EPRI Details Advanced Coal Generation Technologies to Meet CO2 Emissions Limits Without Carbon Capture & Storage

PALO ALTO, Calif., Nov. 11, 2015 (GLOBE NEWSWIRE) -- Carbon capture with underground storage (CCS) is considered by many to be the best option to reduce carbon dioxide (CO2) emissions from coal-fired power plants. But development and application of CCS systems face significant technology, policy, and cost challenges.

The Electric Power Research Institute (EPRI) looked at several technologies available or in development that have the potential to enable power plants fueled solely by coal to significantly reduce CO2 emissions through more efficient combustion and use of heat. The results of EPRI's study have been published in a new white paper, Can Future Coal Power Plants Meet CO2 Emission Standards Without Carbon Capture and Storage? (EPRI report 3002006770).

EPRI's paper analyzes current and anticipated U.S. and global CO2 emission standards for coal plants, identifies key challenges associated with CCS deployment, and provides detailed descriptions of coal-only technologies that are not ready for commercial deployment but that present significant opportunities to reduce CO2 emissions.

Today's most efficient coal-fired plants are the "ultra-supercritical" plants that produce steam at high temperature (above 593°C or 1100°F) and emit approximately 800 kg (1760 lb) CO2/MWh. EPRI looked at several technology options for increasing the thermal efficiency of the processes for generating electricity with coal, including:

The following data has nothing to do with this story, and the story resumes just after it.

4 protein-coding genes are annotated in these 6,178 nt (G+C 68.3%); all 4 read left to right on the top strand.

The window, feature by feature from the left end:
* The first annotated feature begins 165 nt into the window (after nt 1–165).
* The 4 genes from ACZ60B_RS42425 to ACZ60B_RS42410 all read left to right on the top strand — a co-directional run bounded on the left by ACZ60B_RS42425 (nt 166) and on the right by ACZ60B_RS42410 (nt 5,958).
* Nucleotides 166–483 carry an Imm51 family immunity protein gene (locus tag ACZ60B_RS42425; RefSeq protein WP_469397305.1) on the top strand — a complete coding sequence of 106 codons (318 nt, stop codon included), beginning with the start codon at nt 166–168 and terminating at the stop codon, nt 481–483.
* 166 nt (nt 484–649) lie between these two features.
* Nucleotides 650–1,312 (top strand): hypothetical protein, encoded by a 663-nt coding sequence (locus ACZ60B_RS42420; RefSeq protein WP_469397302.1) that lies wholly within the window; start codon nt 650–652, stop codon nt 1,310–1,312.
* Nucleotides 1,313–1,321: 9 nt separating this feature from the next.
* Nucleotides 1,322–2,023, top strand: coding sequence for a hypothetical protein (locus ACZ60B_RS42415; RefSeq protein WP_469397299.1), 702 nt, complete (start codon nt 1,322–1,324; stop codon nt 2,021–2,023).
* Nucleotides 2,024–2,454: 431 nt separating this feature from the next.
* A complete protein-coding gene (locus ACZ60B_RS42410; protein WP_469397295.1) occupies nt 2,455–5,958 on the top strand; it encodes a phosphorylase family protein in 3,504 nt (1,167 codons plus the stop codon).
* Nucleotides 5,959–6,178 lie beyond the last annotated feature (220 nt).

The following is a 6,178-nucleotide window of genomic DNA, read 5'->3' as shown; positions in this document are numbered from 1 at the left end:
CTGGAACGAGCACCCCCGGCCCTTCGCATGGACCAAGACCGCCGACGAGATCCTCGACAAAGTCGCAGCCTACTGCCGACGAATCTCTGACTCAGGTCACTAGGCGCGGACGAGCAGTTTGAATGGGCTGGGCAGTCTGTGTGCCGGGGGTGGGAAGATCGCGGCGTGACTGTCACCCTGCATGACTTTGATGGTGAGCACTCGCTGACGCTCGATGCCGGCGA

• Rankine cycles (used by most of today's coal plants) with higher steam temperatures;
  • Combined heat and power applications (also known as cogeneration); and
  • Coal gasification integrated with one of four systems -- combined cycles (gas turbine plants), supercritical CO2 Brayton cycles (which use the CO2 instead of water or steam as the working fluid), solid oxide fuel cells (SOFCs), and "triple cycles" (a combination of combined cycles and SOFCs).

However, none of the options considered in EPRI's analysis are currently commercially available, economically viable, and suitable for broad deployment. National R &D programs in the United States and elsewhere are making progress, but additional public-private R &D investment is needed to accelerate the deployment of many of these technologies.

"It's critically important for the electric power industry to have as many generation technology and fuel options as possible," said EPRI Vice President of Generation Tom Alley. "Reducing emissions will be one of the key drivers as the industry makes decisions about existing assets and about the designs and fuels used in the next generation of power plants. EPRI research like this can be invaluable in informing those decisions."

About EPRI

The Electric Power Research Institute, Inc. (EPRI, www.epri.com) conducts research and development relating to the generation, delivery and use of electricity for the benefit of the public. An independent, nonprofit organization, EPRI brings together its scientists and engineers as well as experts from academia and industry to help address challenges in electricity, including reliability, efficiency, health, safety and the environment. EPRI's members represent more than 90 percent of the electricity generated and delivered in the United States, and international participation extends to 40 countries. EPRI's principal offices and laboratories are located in Palo Alto, Calif.; Charlotte, N.C.; Knoxville, Tenn.; and Lenox, Mass.

CONTACT: Clay C. Perry 202-293-6184 clperry@epri.com Jeff Brehm 704-595-2021 jbrehm@epri.comSource:Electric Power Research Institute